What happens when you cross metaphors with economic ideologies? Controversies, as the RBI governor discovered after calling the Indian economy a one-eyed king in the land of the blind. Many an eye popped with disapproval, many an eyebrow was raised delicately, many a pert nose wrinkled in metaphorical distaste, and all hell broke loose.

Miffed, the commerce minister sniffed at the choice of words. Jayant Sinha too got into the fray with gusto claiming that to confuse the shining star with the shining one-eye was so not done. The FM, who after the Budget debate on Times Now , has discovered the lethal power of silencing loud critics with statistics, merely chose to say in a clipped, dignified fashion that 7.5 per cent growth rate is enough to get celebrating. It’s rather unfair, to get so righteous about metaphors after having used them profusely through sher-o-shaayari to take interesting potshots at the Opposition during Budget speeches.

Just as the NDA was busy meta-reacting to the poor governor, Mani Shankar Aiyar, much to the delight of the UPA, chose to give his opinion. He converted the metaphor into an allegory to claim that the PM is the one-eyed king, causing an allergetic or allegoristic reaction all across the NDA.

The UPA has gleefully decided that henceforth, every RBI monetary policy review will be followed by a press release personally crafted by Aiyar. The RBI, which on normal days issues good monetary guidance, and on special occasions, well, issues good monetary guidance for variety, is really not used to such excitement and adrenalin. Recoiling in complete horror, it is currently debating whether the Indian economy won’t be better off with only one review every eight years, rather than eight reviews every year.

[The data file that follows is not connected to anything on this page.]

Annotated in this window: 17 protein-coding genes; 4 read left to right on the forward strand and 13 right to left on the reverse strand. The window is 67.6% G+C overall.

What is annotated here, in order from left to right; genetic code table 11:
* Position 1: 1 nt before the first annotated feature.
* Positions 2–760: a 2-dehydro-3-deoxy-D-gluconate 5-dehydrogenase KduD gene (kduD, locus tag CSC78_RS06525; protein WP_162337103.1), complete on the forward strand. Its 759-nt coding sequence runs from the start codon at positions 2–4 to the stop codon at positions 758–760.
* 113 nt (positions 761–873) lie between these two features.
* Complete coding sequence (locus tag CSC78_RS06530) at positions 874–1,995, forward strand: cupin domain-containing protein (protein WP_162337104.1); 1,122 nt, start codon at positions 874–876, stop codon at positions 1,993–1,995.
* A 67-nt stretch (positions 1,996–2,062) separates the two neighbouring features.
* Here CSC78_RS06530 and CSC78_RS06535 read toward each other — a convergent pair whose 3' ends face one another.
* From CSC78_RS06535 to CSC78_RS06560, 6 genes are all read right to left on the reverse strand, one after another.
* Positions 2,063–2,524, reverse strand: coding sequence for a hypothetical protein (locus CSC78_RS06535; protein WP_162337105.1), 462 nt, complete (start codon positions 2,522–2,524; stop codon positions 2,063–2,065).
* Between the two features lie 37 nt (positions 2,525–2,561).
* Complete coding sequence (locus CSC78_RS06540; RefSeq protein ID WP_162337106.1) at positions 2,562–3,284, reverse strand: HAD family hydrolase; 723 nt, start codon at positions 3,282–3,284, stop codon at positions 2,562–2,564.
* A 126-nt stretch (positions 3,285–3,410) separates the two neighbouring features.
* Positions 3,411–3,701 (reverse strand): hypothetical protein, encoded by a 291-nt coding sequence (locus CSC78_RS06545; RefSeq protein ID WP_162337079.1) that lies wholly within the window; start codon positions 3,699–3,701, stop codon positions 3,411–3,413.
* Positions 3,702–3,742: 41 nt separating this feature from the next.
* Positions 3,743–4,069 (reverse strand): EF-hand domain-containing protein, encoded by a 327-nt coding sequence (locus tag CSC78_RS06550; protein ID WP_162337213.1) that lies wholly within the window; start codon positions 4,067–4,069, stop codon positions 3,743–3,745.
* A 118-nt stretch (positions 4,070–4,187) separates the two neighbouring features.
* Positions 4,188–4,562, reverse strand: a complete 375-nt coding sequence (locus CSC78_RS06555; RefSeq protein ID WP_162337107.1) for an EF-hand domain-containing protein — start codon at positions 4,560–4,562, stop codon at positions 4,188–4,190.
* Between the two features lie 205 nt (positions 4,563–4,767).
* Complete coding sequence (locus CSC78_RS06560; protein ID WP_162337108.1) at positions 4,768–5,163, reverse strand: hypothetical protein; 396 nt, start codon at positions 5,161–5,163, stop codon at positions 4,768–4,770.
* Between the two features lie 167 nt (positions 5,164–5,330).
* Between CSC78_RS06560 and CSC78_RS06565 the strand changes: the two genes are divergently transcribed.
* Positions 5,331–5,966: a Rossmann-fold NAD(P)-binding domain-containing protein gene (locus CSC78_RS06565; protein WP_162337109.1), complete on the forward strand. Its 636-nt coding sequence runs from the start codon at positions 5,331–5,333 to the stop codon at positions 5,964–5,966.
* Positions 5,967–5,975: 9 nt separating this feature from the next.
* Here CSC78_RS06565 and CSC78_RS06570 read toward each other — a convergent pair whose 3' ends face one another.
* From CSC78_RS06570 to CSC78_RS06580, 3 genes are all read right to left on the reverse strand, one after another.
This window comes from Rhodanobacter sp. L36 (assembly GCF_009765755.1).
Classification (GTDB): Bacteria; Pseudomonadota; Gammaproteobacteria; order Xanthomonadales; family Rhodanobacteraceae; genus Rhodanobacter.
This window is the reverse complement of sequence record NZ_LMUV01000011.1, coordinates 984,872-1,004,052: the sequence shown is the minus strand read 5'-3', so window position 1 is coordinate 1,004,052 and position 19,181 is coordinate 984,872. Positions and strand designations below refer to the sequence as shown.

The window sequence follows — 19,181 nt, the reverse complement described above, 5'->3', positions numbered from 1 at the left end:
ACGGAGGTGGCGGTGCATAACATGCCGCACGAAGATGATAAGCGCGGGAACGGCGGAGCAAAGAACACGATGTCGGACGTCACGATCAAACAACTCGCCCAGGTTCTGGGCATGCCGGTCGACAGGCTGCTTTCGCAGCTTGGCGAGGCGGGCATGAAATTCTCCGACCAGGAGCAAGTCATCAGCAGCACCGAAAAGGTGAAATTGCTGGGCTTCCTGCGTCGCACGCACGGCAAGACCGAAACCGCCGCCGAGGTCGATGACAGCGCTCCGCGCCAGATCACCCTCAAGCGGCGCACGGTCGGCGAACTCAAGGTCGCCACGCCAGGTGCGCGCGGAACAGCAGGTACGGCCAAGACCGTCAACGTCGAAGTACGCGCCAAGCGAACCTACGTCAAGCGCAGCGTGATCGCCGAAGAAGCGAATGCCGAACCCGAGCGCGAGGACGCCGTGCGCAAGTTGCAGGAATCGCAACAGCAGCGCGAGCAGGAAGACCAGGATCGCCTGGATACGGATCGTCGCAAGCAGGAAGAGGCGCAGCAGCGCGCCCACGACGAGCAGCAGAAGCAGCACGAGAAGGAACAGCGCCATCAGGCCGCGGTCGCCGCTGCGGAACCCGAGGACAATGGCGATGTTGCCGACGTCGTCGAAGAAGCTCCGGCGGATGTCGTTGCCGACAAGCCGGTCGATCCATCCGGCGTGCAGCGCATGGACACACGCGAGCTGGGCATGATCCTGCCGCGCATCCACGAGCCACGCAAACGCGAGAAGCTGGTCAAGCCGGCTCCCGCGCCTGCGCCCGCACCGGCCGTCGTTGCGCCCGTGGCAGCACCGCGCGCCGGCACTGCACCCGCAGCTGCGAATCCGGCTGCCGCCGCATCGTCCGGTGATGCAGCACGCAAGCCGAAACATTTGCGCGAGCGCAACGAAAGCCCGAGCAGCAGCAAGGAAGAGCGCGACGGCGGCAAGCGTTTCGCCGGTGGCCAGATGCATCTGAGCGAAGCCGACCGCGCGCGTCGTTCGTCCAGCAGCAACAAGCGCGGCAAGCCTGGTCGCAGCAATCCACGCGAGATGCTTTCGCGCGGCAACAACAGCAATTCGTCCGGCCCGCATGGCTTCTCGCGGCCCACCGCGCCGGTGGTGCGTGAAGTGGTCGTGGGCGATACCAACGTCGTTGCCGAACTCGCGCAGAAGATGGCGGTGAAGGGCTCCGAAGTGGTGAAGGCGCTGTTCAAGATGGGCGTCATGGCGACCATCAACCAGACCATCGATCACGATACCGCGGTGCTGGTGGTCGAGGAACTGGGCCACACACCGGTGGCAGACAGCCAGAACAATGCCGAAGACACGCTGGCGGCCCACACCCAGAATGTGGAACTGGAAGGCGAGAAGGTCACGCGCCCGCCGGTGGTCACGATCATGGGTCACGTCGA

Meanwhile, there was a kahaani mein twist as P Chidambaram chose to support the governor. Does the excitement never end? The commerce minister dished back her criticism, no holds barred. State of the economy notwithstanding, this has now become a full-fledged fight between the commerce minister and Chidambaram, whereas the RBI governor has decided to quit giving speeches for a while and just stick to good ol' monetary guidance.

Metaphorically speaking, the entire controversy is also perhaps indicative of the differences in the delivery mechanisms of the fiscal and monetary policies. The fiscal policy is passed as an Act of the Parliament; its tone does not lend itself to interpretation, its clauses have to be spelt out in black and white. The monetary policy, in the Indian context, has always treaded that fine line between growth and inflation; in that sense, it has been more interpretative, more guidance-oriented. It’s kind of a déjà vu, that as inflation-targeting pushes monetary policy into a more concrete format, the RBI governor faces ire for having been metaphorical in stating the state of the economy vis-a-vis the globe.

It was Alan Greenspan who had famously remarked, “I know you think you understand what you thought I said but I’m not sure you realise what you heard is not what I meant.” The governor may not have been in concurrence with the expansionary monetary policy Greenspan unleashed on the US, but even he will not be able to find a fault line in this particular statement by Greenspan.

The writer is a Pune-based economist